To understand the technical compatibility of a product to your requirements, the following technical matrix could be used as a reference point.
What materials are used e.g. cathode and anode?
Is there any other chemistry application contained in the battery?
What’s the power (kW)?
What’s the capacity (kWh)?
What’s the energy density (kWh/L)?
What’s the specific energy (kWh/kg)?
What’s the voltage range?
What are the physical dimension and weight?
How long does it take to charge the battery (what is the C Rate)?
What is the self-discharge rate per month (calendar degradation)?
What are the optimal temperature ranges for charging and discharging?
Are you capable of screening cells and/or cell impedance matching?
How many charge cycles is the battery expected to achieve?
What are the disposal recommendations of the battery?
What’s the toxic content of the materials and are they easy to separate?
Are the batteries cylindrical, prismatic, pouch, or other?
Evaluate possible commercial models
Depending on the business requirements, potential commercial models are:
It’s an attractive option for consumers if anticipated usage of the vehicle is high, since the purchase costs are spread thin across a high mileage. It also gives the opportunity to drive value from second life options. However, it represents a significant, upfront investment.
• Purchase cost can be spread thin if the usage is intense over a long period
• Opportunities to drive value from second life options
• High upfront investment and significant asset to balance sheet
If a consumer’s anticipated usage is light, it may be more economical to lease the batteries, where the leasing costs vary per usage. It also avoids the upfront cash outlay. However, there are very few offerings of such services – Renault offers battery leasing for cars, while for commercial vehicles the offering is still in embryo forms.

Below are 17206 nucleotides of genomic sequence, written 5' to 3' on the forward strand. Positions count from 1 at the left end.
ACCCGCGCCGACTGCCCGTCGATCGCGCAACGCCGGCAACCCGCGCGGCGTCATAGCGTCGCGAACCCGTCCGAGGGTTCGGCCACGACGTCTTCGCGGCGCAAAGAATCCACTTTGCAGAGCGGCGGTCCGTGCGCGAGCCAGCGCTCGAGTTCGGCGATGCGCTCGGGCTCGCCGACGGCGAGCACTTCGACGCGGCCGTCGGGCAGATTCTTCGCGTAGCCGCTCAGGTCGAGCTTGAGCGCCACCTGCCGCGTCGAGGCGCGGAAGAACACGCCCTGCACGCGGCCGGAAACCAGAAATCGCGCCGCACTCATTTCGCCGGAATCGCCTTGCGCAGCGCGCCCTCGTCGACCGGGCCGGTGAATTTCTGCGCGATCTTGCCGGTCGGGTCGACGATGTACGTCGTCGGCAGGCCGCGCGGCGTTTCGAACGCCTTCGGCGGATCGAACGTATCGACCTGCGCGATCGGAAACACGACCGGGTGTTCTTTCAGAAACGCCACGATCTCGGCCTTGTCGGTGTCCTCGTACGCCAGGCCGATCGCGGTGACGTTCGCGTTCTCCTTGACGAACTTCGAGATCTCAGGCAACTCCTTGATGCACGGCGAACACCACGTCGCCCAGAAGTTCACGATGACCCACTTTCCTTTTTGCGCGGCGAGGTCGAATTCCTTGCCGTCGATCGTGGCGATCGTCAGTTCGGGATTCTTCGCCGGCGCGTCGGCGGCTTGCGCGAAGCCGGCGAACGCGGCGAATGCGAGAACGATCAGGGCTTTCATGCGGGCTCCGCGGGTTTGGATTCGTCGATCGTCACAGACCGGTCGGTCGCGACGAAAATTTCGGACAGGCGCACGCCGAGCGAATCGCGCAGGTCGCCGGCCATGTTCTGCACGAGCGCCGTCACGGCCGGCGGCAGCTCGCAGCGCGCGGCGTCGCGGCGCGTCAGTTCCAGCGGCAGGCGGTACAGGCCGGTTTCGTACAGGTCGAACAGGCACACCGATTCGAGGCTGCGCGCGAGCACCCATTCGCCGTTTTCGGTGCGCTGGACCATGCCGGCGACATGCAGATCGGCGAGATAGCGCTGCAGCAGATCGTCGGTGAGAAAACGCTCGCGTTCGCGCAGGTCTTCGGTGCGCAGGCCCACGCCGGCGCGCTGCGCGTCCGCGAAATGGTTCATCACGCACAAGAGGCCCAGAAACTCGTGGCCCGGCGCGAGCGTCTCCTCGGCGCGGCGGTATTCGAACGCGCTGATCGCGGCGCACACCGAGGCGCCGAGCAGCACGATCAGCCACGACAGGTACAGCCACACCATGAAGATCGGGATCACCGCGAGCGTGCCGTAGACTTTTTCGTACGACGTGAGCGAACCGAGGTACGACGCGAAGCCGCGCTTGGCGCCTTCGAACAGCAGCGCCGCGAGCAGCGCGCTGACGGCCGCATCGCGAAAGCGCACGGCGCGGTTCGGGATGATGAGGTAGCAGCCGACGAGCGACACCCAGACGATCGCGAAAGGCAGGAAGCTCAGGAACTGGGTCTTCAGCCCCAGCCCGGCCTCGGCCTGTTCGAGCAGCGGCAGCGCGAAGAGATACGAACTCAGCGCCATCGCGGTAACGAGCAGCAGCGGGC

• Leasing cost can be low based on a light usage profile
• No need for high upfront investment or significant asset in balance sheet
• Leasing offerings are still few but growing
Other common commercial discussion points are listed in “Common challenges”.
High and rising material cost
Costs of batteries are rising, and the trend is continuing. It is driven by rising raw material costs, increase in demand, constraints in global capacity and supply chain disruptions, to name a few. In the commercial discussion, please address these key cost drivers accordingly.
For example, for raw materials, try establishing an indexation arrangement where the raw material prices fluctuate with a credible, public index by an agreed, fixed margin.
To meet ramped up demand, try securing an advance agreement on future volume. It may require advance ordering and partial and full prepayment.
To lessen the impact of potential supply chain disruptions, try reviewing the logistics route of your supply and consider diversifying supply among multiple suppliers if possible.
Uncertain maintenance costs out of warranty
Depending on the offered warranty period from OEM, you may need to cover some of the maintenance costs before battery replacement. It is then critical to be able to simulate the maintenance profile and costs for this gap period. Data may be collected from telematics of charging infrastructure, or under the guidance of OEM. In the meanwhile, battery usage could be optimised such as by managing charging and discharging pattern, i.e., frequent short charging or long full charge every few days etc.
Recycling and second life
As large quantities of EV batteries are being placed in the market, reuse market of the same is also forecast to grow rapidly. As of 2022, the total addressable reuse market is 90GWh, with CAGR of 21.7% until 2030.
At the end of battery first life, either a second application (reuse) or recycling for raw material can generate further value. The current reuse market is organised regionally, but not mature enough to support a robust pricing model based on state of health of batteries, but rather driven by demand and supply and other application-specific requirements, such as the form factor. As to recycling, it is subject to both the weight of materials in a battery and the ease of extraction. Current LIB capacity is c.a. 828k tonne, with a forecast CAGR of 13.3% until 2030.